SEATTLE -- Former Tigers closer Jose Valverde is on track to face Class A hitters this weekend after tossing another scoreless inning at extended spring camp Wednesday afternoon.

Valverde put up one strikeout against a squad of Braves Minor Leaguers at Disney's Wide World of Sports complex. It was his third appearance against live hitters since reporting to camp last week on a Minor League contract.

The plan is for Valverde to stay in Florida and pitch for Class A Lakeland on Friday and Saturday. He could be promoted to Triple-A Toledo after that, but team president/general manager Dave Dombrowski said the weather could play a role in how soon they promote him.

Tigers honored to wear No. 42, eager to see film

Jackson celebrates Jackie's bravery, exciting style

SEATTLE -- Torii Hunter, Prince Fielder and Austin Jackson have all worn No. 42 during Jackie Robinson Day celebrations for several years now, just as they did on Tuesday at Safeco Field. None of them have had a chance yet to see the movie '42.' All of them are hoping to soon.

They also hope it brings home the message of what Robinson had to endure to break baseball's color barrier in 1947. They've heard and read the stories over the years of what Robinson had to hear from the stands, what opposing players and managers alike would say to him.

They don't know if they could've handled it the same way.

"I'm not worthy to wear that number," Hunter said. "For everything he went through during that time, the racial slurs, the death threats and all those things, I don't think I could've been strong enough to go through that. So, am I worthy to wear that number? I don't think so, but I'm honored. He didn't quit. He stayed strong and he changed mindsets, not just in baseball but in America."

The on-field abuse was one thing. What amazes Fielder is what Robinson had to endure in everyday life, both directed at himself and his family.

"What he went through, moreso off the field than on the field, to me that's very special, to have to deal with some of the things," Fielder said. "Because usually when you're playing baseball, fans heckle you, and you can deal with that. But once it starts carrying over to normal life and you're just trying to be a human being and people are trying to be hurtful, it takes a real big man to do what he did and not choke somebody.

"That's not easy to do. It takes a special, special guy to be able to go through all that and be special at baseball."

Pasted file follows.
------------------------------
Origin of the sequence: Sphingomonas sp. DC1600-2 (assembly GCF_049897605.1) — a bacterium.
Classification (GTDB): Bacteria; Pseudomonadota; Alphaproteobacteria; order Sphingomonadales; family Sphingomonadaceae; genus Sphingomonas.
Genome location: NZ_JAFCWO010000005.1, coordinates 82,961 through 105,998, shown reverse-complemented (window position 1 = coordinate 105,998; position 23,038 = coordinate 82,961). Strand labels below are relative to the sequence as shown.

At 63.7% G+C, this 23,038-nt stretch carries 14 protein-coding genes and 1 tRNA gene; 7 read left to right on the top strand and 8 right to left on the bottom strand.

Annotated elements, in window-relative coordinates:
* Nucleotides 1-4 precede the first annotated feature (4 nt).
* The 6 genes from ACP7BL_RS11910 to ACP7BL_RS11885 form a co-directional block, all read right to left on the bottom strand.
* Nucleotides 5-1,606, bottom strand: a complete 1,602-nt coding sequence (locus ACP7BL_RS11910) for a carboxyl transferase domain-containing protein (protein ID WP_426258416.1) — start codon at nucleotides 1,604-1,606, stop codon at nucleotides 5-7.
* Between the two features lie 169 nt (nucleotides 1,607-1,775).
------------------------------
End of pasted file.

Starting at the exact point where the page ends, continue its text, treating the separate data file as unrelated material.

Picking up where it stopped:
They all get it, and they all are looking forward to seeing the movie. Hunter said his two sons have already given him glowing reviews of it.

"My boys went to see it already and they loved it," Hunter said. "They saw it in Texas."

The Tigers will remember Jackie Robinson at Comerica Park once they return to Detroit next week. The team holds an annual essay contest to give Detroit-area schoolchildren a chance to put into words what Robinson's legacy means to them. Jackson has taken part in the ceremonies honoring winners for three years now. He gets the sense of appreciation each time.

"I think every time you get a chance to put a jersey on with that number, it's an honor," Jackson said. "It's the same every time. You get that appreciation again, really, for what he did."

Alburquerque fooling hitters with reworked slider

SEATTLE -- Tigers manager Jim Leyland summed up Al Alburquerque's outing Tuesday night as best as he could. He needed very few words.

"Alburquerque was the best I've seen him this year," Leyland said.

For somebody who was overpowering hitters for the first half of Spring Training, that's saying something.

Alburquerque struck out two batters on sliders, sandwiched in between a Franklin Gutierrez groundout, for a perfect eighth inning. It wasn't just nasty, it was efficient.

His recent success wasn't the result of a mechanical overhaul, but a tweak that Alburquerque made in his delivery to better hide his slider. He also said he had a sharper slider going than he had last week, when hitters were making good contact against it.

Avila given day off amid hitting slump

TOR@DET: Avila's solo shot pads Tigers' advantage

SEATTLE -- Tigers manager Jim Leyland didn't mince words when talking about Alex Avila's recent hitting.

"He's struggling," Leyland said. "He hit early today. We'll see if he can get him going."

The first step Leyland took, though, was to get Avila out for a day. Brayan Pena started behind the plate Wednesday night to catch Max Scherzer and try to hit Felix Hernandez.

Avila took early batting practice Wednesday afternoon, but said it wasn't a matter of trying adjustments amid a 1-for-15 slump. He feels like he has a good approach at the plate but isn't getting the results.

The aggressiveness Avila showed at the plate early in the season is still there at times, Leyland said.

Avila will be back in action Thursday afternoon, catching Justin Verlander for the first time since Opening Day. Avila struck out three times Tuesday night, falling into 0-2 counts twice against Seattle relievers.